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Terminology Related to Pay Telephones
Pay telephones were once very popular, though in some areas they are now seen as almost antiques since cell phones have exploded onto the market. However, due to the fact that many cell phones run out of batteries very quickly, pay phones have seen a resurgence. Pay phones are used in phone booths and are available for public use. To operate the phone the customer must pay, usually with coins, though it might require a larger amount for long distance calls. Below are some common terms used with pay phones.
Phone Provider – A business that operates the pay phone. The coin money put into the pay phone goes to the business in exchange for making the telephone call. The provider usually operates on their own telephone network.
Phone Card – Some modern pay phones operate using phone cards as well as coins. This saves the individual from having to carry around a collection of coins in their pocket. A certain amount of money is applied to the phone card and then deducted when the user makes a phone call.
British Phone Booth – A vintage style of phone booths that is an enclosure made out of glass, metal and sometimes wood. The British phone booth is an enclosure that is painted bright colors, such as red or yellow, to draw attention. Phone booths were created to give privacy to a person's phone calls.
Phone kiosk – A more modern example of a phone booth, these are often found in airports. A phone kiosk may lack the privacy of a phone booth, as it usually is a line of phones against a wall available for public use.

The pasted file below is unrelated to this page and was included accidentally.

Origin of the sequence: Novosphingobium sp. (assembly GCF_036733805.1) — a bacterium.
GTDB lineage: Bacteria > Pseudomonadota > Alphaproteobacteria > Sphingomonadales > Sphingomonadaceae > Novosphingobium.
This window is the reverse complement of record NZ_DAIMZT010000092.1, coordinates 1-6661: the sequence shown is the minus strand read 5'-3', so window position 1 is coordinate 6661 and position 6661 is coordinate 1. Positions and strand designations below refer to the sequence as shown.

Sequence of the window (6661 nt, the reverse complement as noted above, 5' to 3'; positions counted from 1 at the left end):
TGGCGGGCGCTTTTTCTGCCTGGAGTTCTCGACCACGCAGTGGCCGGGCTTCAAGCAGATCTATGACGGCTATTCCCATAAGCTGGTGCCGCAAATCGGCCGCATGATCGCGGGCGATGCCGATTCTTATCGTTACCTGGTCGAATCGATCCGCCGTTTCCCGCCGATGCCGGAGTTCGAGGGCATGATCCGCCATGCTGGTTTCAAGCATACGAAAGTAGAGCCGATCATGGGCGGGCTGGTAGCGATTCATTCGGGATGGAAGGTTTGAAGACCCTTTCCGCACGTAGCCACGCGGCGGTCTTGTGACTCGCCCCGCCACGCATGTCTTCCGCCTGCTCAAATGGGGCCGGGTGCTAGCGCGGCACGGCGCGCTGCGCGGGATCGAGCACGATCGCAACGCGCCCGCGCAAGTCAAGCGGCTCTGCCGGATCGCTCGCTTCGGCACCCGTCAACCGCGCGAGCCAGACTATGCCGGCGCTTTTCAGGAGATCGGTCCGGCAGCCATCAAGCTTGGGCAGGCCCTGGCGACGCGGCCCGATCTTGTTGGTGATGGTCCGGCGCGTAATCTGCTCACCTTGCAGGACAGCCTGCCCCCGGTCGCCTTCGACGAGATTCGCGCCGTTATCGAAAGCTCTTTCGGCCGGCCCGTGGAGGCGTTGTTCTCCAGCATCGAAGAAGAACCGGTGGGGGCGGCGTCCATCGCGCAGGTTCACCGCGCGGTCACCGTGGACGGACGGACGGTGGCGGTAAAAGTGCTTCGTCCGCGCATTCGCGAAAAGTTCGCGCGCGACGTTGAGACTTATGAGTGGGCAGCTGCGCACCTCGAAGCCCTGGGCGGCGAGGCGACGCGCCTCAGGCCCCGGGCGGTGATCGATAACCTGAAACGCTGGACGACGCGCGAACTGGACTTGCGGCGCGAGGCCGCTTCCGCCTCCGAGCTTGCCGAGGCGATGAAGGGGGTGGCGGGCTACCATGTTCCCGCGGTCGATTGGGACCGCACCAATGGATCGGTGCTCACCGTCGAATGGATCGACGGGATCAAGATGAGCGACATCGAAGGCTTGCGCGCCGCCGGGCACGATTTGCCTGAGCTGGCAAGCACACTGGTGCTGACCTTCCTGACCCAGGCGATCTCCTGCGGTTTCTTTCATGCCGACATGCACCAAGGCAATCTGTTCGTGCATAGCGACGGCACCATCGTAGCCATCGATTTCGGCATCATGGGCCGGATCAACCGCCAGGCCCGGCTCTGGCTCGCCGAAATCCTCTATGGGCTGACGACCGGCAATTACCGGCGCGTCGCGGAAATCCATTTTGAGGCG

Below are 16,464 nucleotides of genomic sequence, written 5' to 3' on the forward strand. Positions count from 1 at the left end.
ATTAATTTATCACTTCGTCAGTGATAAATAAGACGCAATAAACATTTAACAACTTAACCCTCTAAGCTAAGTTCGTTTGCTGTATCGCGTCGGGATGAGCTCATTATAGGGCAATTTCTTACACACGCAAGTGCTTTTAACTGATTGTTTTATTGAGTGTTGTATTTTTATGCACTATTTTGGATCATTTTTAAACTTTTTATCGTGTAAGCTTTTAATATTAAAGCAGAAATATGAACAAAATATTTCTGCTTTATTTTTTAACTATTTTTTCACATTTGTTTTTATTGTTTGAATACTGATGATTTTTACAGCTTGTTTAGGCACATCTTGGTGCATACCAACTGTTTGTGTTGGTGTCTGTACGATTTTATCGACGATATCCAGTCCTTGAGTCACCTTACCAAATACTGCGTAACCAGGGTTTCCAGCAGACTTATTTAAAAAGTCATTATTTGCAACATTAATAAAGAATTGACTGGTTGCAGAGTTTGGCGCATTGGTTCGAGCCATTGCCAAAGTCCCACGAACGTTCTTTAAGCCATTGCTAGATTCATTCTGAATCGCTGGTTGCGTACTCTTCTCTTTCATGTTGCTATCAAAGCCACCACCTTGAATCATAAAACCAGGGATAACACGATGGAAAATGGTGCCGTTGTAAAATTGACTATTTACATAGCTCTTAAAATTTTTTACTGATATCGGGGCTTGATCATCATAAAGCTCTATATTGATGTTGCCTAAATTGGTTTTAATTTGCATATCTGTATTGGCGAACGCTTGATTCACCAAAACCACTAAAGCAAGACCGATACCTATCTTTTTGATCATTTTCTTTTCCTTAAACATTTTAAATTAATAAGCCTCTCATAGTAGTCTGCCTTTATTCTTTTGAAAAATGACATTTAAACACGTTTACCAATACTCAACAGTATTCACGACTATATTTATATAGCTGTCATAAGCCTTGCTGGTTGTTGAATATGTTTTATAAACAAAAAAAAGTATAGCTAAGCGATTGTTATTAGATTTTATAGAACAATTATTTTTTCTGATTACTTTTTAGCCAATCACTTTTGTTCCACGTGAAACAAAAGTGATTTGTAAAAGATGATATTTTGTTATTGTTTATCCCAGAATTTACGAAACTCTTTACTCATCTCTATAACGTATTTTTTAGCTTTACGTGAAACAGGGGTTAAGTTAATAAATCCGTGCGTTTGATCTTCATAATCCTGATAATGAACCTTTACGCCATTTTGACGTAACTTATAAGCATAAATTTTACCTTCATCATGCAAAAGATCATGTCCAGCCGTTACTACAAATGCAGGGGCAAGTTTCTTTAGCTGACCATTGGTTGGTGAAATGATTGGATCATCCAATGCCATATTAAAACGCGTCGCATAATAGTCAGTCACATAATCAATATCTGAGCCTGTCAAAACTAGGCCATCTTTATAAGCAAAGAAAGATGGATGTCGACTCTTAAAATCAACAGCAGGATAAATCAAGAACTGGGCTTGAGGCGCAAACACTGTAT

Pay telephones and booths are becoming a thing of the past. However, they are still used in cities and towns, particularly on main streets or in restaurants. Most people use cell phones nowadays to make phone calls, but some people still need to use public telephones out of necessity. Pay telephones can be attached to walls in restaurants, businesses, schools, train stations, and airports, or they can be located inside booths for privacy. Sometimes there are many pay phones all in a row along a wall or as part of a kiosk for faster service, such as within airport terminals. You put in a set amount of change or a calling card, and you can dial the number you need to reach. You are usually given a set amount of time as well, so you need to either plug the machine after so many minutes, or you can end your call. Some people love antique phone booths. Antique collectors will scour the globe looking for the perfect antique, retro, vintage, novelty, or old school pay telephone booths. Public telephones can be metal or plastic, and usually feature a cord, number pad, international calling instructions, phone book, window, folding door, and call box. Phone booths are cheap and private, giving the caller a chance to speak without being overheard. Sometimes payphones require repair or regular service. For that, you can find providers of pay telephones and booths, equipment and service, by looking in your local phone book or by searching online directory listings. Such companies can service and fix payphones, public telephone kiosks, and even antique equipment. If antiques are your passion, make sure the provider you hire specializes in antique, retro, or novelty payphones and equipment.